Slow switching processes in single-charge helical logic systems are straightforward: the underlying potential along the paths through the gate (determined by the structure of the device) evolves from one well to two, while the proximity of the switching charge raises the potential energy in the blocked path relative to that of the open path so that the ground state of the switched charge remains bound in the deeper well on the open path. In the limit of slow motion and low temperature, the probability of the charge remaining in the ground state can be made arbitrarily close to one, hence the probability of an error (which requires a higher energy state) can be made arbitrarily small. As will be seen, the energy difference between the ground state and the excited states that can evolve into states occupying the blocked well can be made to exceed DeltaE = 10-21 J, hence the probability that the blocked well will be occupied via thermal excitation (on the order of exp(-DeltaE/kT)) is less than 10-30 for temperatures of ~1 K. Accordingly, thermally induced errors can be made negligible. The chief source of errors in faster switching processes will be excitation resulting from nonadiabatic evolution of the system.

The switching time proposed is a few orders of magnitude slower than the period of a single oscillation of the switched electron when excited to the first excited state. This speed allows us to use the adiabatic approximation in computing the wave function of the switched electron, in estimating the probability of error, and in estimating the energy dissipation. Faster switching times should be feasible but would require a more detailed (and complex) analysis.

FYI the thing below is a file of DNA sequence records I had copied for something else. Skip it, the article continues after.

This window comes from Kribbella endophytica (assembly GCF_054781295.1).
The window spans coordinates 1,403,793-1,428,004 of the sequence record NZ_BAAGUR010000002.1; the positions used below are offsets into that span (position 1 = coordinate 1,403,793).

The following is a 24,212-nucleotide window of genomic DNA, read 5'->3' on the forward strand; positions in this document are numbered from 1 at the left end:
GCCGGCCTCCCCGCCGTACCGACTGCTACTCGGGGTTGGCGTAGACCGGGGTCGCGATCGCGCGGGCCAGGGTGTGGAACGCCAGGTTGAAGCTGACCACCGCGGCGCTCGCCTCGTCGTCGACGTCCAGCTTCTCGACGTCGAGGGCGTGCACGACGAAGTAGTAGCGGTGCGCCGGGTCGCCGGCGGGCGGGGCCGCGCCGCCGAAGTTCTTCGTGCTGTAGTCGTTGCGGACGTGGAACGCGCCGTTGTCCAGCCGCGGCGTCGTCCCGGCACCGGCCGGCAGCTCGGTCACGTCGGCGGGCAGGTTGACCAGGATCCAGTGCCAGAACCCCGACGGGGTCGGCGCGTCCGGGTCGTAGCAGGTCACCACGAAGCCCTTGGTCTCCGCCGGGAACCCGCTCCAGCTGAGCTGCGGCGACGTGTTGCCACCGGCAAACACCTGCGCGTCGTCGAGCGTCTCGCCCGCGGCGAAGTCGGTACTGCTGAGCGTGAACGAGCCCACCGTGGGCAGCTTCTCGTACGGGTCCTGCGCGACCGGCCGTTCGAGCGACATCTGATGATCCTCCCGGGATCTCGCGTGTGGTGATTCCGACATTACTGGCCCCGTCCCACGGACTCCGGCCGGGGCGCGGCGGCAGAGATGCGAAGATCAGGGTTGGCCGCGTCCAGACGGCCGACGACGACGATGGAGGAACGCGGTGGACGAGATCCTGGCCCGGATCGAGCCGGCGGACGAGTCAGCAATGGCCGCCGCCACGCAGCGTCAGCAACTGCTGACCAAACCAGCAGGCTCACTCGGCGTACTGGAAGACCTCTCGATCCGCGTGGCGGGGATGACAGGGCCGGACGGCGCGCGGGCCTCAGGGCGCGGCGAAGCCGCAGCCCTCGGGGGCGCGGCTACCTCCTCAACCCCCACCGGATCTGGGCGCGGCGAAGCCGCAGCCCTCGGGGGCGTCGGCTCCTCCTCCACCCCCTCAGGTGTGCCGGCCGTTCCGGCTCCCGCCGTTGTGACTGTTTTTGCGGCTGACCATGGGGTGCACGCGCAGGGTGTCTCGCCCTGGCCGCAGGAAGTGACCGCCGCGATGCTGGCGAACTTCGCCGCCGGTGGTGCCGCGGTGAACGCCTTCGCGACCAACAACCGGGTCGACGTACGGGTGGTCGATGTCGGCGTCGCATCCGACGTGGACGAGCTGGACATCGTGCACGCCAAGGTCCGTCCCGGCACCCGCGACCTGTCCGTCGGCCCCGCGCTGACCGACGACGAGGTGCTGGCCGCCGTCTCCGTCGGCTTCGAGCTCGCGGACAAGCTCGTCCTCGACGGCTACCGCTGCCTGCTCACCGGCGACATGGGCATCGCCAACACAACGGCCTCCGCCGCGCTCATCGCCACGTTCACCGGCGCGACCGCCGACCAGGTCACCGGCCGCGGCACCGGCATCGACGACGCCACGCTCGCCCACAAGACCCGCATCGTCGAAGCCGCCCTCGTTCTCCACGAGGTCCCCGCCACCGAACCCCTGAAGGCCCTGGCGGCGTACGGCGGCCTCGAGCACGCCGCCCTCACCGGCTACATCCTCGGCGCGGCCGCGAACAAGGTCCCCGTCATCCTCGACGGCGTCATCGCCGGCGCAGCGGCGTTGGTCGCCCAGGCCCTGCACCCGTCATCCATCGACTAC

Tailoring the potential function

Minimizing the error rate at a given switching speed requires accurate control of the underlying potential, achieved by some combination of bandgap engineering, modulation of well geometry, and manipulation of the local electrostatic environment (the distribution of charges, dipoles, and local dielectric constants). The following analysis assumes that the potential can be modulated by a tenth of an eV or more in essentially any smooth pattern. Analysis of a related problem (barrier heights of two surfaces sliding against each other) using a simple Monte Carlo technique makes this assumption plausible(Drexler 1992, page 278). For mathematical convenience, this analysis examines a potential with discontinuous first derivatives; smoother potentials (e.g., the present potential convolved with a suitable Gaussian) can have superior properties.

Variations in potential along the z axis are limited in frequency by the spacing of the atoms, and are further effectively limited by the fact the wave function will have some spread along the z axis. As a consequence, we have limited ourselves to a potential that varies relatively slowly with changes in the z coordinate. Variations in potential along the x axis involve tens of nanometers, and so could reasonably be engineered by appropriate placement of individual atoms. The potential along the y axis is assumed to confine the electron to a fixed distance from the axis of the helix, i.e., the electron is confined to a helical ribbon.

Non-thermal excitation and nearly-harmonic potentials

Each charge is assumed to be in its ground state as it enters the switch. An error is assumed to occur when a charge is excited to an energy level high enough to permit it to occupy a secondary potential well on the blocked path. (This is a conservative criterion: not all charges with sufficient energy will in fact exit along the blocked path.) For error rates to be low excitation probabilities must be small and the evolution of the system must be nearly adiabatic. An expression for the total probability of a transition from the mth to the nth level under nearly-adiabatic conditions (Bohm 1951) is